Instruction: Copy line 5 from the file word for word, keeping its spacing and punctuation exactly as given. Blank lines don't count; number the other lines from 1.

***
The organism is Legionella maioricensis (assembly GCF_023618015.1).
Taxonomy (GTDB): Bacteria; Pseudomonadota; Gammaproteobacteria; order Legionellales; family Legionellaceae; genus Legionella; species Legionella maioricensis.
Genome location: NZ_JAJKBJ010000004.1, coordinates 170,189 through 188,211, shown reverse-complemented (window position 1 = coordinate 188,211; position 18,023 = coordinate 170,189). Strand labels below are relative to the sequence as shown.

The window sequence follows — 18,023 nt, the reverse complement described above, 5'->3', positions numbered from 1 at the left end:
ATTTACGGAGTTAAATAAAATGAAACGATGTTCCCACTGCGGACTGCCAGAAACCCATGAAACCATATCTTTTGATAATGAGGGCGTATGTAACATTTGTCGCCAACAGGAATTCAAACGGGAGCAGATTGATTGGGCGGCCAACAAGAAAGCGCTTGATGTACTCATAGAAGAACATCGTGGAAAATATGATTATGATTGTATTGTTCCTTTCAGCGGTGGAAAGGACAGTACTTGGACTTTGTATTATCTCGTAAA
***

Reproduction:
ATTTACGGAGTTAAATAAAATGAAACGATGTTCCCACTGCGGACTGCCAGAAACCCATGAAACCATATCTTTTGATAATGAGGGCGTATGTAACATTTGTCGCCAACAGGAATTCAAACGGGAGCAGATTGATTGGGCGGCCAACAAGAAAGCGCTTGATGTACTCATAGAAGAACATCGTGGAAAATATGATTATGATTGTATTGTTCCTTTCAGCGGTGGAAAGGACAGTACTTGGACTTTGTATTATCTCGTAAA